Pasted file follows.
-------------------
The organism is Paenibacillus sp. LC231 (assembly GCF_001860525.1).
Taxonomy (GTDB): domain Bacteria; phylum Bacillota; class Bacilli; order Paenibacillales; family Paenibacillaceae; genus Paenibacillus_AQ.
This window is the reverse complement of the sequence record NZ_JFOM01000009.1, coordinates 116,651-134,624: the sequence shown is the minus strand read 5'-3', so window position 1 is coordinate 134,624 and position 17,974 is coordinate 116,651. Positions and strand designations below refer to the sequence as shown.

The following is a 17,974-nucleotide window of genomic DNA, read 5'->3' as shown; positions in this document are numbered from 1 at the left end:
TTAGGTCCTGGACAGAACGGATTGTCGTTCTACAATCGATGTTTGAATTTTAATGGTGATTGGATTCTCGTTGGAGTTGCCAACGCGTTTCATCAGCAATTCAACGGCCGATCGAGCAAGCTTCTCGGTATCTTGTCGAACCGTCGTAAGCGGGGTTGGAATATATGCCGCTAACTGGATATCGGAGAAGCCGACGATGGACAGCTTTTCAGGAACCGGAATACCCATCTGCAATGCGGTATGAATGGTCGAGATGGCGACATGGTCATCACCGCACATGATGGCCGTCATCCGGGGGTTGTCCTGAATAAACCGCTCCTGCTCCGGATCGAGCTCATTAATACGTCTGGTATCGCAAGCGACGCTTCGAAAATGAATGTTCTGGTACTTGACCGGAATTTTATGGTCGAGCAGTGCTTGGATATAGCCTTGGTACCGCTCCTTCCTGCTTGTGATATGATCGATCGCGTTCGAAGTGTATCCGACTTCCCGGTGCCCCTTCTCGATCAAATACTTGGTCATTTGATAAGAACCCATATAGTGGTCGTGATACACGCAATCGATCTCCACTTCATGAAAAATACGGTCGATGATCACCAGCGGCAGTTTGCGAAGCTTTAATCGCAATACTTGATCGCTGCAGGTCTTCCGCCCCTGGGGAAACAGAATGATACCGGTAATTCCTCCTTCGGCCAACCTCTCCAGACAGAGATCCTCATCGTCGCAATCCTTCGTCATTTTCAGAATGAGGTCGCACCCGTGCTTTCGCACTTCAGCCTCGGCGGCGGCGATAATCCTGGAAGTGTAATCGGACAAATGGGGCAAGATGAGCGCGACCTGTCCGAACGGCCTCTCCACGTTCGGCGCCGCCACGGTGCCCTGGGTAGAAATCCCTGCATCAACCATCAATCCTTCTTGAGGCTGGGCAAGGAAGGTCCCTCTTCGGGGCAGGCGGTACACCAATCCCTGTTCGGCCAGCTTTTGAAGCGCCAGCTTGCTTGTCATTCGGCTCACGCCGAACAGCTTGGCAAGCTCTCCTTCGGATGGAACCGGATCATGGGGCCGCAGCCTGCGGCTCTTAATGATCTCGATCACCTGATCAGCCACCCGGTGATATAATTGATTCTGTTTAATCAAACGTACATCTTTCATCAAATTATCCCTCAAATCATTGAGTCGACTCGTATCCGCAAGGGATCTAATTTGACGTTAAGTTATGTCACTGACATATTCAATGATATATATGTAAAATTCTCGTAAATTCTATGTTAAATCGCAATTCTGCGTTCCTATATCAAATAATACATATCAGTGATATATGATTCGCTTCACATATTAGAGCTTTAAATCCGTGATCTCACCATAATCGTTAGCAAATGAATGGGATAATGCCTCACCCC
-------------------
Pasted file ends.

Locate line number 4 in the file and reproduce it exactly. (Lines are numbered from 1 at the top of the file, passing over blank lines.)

The following is a 17,974-nucleotide window of genomic DNA, read 5'->3' as shown; positions in this document are numbered from 1 at the left end: